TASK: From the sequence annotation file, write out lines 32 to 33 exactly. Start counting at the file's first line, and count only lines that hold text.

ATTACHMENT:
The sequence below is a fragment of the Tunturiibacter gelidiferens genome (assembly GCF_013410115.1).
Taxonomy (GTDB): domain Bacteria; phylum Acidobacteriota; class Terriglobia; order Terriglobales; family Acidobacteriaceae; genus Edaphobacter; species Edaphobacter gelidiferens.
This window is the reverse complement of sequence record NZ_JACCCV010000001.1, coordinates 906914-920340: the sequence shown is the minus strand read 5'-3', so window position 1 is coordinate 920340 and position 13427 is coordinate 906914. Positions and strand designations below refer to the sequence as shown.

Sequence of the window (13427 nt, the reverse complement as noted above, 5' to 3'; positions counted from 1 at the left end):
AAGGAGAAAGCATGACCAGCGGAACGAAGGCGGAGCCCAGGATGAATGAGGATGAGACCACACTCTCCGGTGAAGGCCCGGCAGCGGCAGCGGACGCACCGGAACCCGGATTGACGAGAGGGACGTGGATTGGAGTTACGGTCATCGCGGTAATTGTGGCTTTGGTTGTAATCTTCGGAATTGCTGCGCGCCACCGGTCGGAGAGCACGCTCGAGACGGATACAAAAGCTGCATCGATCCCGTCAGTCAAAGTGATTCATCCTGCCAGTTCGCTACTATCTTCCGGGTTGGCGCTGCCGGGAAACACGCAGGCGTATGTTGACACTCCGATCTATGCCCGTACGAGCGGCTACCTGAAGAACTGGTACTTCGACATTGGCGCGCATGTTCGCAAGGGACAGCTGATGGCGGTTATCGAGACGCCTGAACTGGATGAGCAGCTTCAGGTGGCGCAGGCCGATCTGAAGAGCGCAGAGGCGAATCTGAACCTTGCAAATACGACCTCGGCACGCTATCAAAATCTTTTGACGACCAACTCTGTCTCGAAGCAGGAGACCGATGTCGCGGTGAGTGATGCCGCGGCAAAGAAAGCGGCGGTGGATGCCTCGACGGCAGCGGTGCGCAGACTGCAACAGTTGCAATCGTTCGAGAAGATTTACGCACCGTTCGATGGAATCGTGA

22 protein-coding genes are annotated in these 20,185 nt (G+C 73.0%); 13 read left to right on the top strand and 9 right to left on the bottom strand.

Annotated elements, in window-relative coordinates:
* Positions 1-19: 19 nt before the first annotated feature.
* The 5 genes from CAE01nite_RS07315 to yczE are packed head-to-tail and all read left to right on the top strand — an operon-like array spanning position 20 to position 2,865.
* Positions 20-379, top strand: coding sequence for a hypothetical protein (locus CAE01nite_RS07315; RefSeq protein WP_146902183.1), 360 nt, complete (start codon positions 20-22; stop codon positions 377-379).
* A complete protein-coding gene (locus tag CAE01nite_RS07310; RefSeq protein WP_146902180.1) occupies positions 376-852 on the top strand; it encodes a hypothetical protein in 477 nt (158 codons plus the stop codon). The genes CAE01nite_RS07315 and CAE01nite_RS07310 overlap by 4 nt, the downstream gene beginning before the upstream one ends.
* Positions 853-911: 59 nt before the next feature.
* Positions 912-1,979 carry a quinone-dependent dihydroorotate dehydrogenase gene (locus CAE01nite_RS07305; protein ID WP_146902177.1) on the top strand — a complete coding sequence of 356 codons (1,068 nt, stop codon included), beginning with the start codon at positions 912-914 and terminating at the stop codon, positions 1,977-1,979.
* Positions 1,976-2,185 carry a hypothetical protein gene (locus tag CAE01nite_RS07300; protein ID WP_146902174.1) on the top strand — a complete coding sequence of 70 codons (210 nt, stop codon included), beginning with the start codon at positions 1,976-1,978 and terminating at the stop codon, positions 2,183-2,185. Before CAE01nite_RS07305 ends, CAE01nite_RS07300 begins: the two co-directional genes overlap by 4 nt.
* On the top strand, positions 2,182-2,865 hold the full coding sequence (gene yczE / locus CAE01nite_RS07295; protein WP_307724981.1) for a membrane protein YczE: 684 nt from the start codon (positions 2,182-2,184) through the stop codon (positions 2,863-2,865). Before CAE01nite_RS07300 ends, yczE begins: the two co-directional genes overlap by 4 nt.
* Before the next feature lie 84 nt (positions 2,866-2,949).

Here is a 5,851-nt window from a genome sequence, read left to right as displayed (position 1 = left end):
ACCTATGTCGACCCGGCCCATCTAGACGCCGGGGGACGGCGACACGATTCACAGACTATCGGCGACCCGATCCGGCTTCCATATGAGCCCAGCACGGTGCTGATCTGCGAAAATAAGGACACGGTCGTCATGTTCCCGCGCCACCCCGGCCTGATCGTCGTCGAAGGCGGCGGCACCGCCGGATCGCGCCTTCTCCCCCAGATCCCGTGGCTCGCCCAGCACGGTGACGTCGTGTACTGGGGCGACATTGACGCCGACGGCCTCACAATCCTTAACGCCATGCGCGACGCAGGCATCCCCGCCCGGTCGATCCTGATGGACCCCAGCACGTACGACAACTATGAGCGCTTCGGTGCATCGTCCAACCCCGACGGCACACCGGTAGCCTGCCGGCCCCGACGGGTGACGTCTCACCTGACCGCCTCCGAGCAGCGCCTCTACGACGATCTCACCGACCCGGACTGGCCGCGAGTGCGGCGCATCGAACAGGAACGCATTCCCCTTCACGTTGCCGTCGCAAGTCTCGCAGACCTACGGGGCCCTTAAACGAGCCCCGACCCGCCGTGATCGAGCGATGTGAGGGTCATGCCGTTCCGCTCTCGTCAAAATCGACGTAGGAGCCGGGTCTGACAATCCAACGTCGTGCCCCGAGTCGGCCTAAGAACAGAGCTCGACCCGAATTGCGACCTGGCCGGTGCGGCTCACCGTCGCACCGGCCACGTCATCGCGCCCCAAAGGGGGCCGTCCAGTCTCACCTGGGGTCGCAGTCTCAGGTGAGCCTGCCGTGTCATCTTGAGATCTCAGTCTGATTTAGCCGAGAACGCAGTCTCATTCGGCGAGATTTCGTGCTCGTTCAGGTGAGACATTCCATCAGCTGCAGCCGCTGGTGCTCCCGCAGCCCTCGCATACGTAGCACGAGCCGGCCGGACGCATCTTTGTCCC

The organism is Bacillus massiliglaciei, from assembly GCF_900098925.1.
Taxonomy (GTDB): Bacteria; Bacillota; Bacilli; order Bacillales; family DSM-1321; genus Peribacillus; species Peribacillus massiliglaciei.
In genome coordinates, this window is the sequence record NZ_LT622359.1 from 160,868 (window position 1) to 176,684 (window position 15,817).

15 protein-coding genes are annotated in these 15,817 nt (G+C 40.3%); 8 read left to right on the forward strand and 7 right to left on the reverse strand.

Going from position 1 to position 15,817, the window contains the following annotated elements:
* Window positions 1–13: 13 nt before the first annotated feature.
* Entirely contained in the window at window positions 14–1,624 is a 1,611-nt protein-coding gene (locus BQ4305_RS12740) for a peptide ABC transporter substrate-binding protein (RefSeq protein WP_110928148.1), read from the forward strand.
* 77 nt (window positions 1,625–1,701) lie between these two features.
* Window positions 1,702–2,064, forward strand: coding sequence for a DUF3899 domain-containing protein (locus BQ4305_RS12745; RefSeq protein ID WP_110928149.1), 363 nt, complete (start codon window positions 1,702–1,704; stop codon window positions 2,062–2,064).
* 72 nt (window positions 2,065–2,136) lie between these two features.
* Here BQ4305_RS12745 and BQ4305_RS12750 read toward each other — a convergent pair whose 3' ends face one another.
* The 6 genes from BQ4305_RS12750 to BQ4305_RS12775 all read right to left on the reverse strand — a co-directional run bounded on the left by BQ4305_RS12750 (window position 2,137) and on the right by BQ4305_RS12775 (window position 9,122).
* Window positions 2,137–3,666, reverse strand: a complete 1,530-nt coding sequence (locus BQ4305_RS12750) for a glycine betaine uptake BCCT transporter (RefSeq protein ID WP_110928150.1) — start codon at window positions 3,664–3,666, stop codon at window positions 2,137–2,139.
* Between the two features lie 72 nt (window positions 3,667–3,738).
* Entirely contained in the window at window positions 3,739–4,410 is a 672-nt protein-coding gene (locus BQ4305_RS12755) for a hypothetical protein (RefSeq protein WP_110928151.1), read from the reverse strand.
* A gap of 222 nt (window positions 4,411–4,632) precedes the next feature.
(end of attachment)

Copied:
* Between the two features lie 72 nt (window positions 3,667–3,738).
* Entirely contained in the window at window positions 3,739–4,410 is a 672-nt protein-coding gene (locus BQ4305_RS12755) for a hypothetical protein (RefSeq protein WP_110928151.1), read from the reverse strand.